More than three-quarters of staff at Holyoke Soldiers’ Home have received at least one COVID vaccine dose

U.S. Air Force Veteran Robert Aucoin, 78, signals a thumb up after receiving a COVID-19 vaccine dose at the Soldiers' Home in Holyoke, Mass., on Dec. 29, 2020.


By STEPHANIE BARRY | masslive.com | Published: January 23, 2021

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HOLYOKE, Mass. (Tribune News Service) — More than three-quarters of the employees at the Soldiers’ Home in Holyoke have received at least one dose of the COVID-19 vaccine, according to state officials and an analysis by The Republican / MassLive.

Of an estimated 304 full- and part-time staff in Holyoke, 240 — or, about 79% — have received at least one dose. Of those, 153 have already received both doses, a spokeswoman for the Executive Office of Health and Human Services said.

By comparison, of an estimated 297 employees at the Soldiers’ Home in Chelsea, 208 — or, about 70% — have received at least one dose. Of those, 111 have had both shots. The numbers were current as of Wednesday.

The staffing estimates are based on the most recent payroll data from the state comptroller’s office. The Health and Human Services office did not provide staffing figures.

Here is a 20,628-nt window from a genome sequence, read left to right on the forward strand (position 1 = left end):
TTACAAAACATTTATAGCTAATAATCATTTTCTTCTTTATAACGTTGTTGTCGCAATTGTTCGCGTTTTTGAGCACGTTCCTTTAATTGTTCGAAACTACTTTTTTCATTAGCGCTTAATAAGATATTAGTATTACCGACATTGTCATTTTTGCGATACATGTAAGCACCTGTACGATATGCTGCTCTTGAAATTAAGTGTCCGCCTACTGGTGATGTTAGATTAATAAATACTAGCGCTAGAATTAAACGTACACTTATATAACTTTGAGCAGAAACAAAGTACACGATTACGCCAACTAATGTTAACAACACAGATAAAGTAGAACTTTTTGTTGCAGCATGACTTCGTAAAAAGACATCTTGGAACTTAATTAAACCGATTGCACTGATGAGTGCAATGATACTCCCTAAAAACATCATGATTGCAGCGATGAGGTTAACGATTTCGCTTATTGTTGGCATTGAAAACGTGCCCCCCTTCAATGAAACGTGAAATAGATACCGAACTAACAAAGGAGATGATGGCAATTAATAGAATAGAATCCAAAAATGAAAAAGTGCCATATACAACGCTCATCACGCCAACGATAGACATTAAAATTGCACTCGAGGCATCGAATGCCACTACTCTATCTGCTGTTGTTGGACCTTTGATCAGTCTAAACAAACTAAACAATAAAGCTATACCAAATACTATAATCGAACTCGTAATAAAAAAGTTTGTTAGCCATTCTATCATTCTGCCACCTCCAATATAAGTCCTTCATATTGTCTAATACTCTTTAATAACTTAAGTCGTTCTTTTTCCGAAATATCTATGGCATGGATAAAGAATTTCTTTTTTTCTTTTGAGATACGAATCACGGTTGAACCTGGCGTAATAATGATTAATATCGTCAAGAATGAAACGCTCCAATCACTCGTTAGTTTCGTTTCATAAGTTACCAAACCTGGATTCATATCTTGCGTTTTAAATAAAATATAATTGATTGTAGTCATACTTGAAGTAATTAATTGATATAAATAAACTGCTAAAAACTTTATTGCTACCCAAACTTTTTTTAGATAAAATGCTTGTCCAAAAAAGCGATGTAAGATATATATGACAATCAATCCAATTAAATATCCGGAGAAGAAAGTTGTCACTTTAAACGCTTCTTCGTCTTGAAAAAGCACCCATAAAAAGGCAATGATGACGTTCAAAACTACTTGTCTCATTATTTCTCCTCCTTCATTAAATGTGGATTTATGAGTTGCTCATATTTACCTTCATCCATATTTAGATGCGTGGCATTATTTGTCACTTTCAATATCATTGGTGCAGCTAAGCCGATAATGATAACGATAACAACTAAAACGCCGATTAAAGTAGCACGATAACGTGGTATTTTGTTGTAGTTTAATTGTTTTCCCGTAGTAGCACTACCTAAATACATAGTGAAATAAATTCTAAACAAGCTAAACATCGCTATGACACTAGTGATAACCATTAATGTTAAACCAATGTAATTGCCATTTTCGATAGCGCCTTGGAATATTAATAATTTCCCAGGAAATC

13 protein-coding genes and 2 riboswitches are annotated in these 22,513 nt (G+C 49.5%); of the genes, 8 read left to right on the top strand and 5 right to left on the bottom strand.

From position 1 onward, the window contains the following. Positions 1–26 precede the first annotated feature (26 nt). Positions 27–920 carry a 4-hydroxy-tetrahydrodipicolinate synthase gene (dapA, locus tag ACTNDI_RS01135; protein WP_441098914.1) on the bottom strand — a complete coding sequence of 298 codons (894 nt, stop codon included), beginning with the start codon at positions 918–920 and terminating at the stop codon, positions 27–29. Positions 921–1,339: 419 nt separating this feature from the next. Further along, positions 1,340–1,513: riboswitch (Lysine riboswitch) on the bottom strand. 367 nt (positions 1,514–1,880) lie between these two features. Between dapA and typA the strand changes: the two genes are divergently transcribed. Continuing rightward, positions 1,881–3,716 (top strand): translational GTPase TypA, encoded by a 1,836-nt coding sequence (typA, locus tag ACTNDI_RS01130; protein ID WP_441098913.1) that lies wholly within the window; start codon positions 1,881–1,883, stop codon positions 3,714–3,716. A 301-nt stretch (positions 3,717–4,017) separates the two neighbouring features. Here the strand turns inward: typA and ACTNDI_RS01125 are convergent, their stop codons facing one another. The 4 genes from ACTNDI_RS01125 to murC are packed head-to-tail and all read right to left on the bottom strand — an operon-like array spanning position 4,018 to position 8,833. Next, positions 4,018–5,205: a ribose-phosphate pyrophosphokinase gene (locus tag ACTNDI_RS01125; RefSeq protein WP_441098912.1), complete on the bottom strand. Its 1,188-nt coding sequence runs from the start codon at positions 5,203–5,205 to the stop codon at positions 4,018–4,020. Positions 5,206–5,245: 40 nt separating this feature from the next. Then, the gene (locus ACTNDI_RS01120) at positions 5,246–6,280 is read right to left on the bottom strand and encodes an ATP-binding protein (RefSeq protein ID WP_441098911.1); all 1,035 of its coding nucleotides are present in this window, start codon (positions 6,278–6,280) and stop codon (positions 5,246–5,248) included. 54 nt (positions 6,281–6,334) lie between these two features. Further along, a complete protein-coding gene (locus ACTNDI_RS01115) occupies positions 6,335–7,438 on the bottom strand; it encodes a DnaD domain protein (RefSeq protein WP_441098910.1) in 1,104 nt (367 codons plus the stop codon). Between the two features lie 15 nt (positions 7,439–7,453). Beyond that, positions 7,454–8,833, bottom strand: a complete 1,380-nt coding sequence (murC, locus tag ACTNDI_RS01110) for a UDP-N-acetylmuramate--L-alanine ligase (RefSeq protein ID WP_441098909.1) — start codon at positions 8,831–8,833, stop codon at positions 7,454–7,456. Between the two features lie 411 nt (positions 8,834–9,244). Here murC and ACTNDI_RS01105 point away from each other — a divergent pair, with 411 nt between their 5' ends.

State officials said a final vaccination clinic will take place on Feb. 9 at both homes to complete second doses and vaccinate staff who newly consent.

The vaccines are voluntary; administrators cannot mandate that staff get the vaccine, despite the heightened risk of spreading the virus at long-term care facilities.

In terms of veteran residents of the homes, 163 have received at least one dose in Chelsea and 116 in Holyoke. As of Tuesday, the Holyoke home had 113 veteran residents at the main facility on Cherry Street and another 11 in off-site units.

So far, 359,919 doses have been administered across Massachusetts since Dec. 15, when vaccinations began. The first veterans and employees at the soldiers’ homes were vaccinated on Dec. 29.

Long-term care facilities were prioritized on Gov. Charlie Baker’s vaccine distribution plan along with other vulnerable populations.

That vulnerability was tragically highlighted at the Holyoke Soldiers’ Home when the pandemic began peaking last March. By mid-June at least 76 veterans had died after testing positive, many more were sickened and more than 80 staff contracted the virus.

Family members have viewed the vaccine as a gateway to resume in-person family visits, which have been largely locked down for the past 10 months. During a Special Legislative Oversight Committee hearing on Thursday, Health and Human Services Secretary Marylou Sudders said she has instructed administrators for both homes to try to devise some creative way for families to see their loved ones again.

“Until such time as we have herd immunity, we’re going to have positive cases,” Sudders told the committee.

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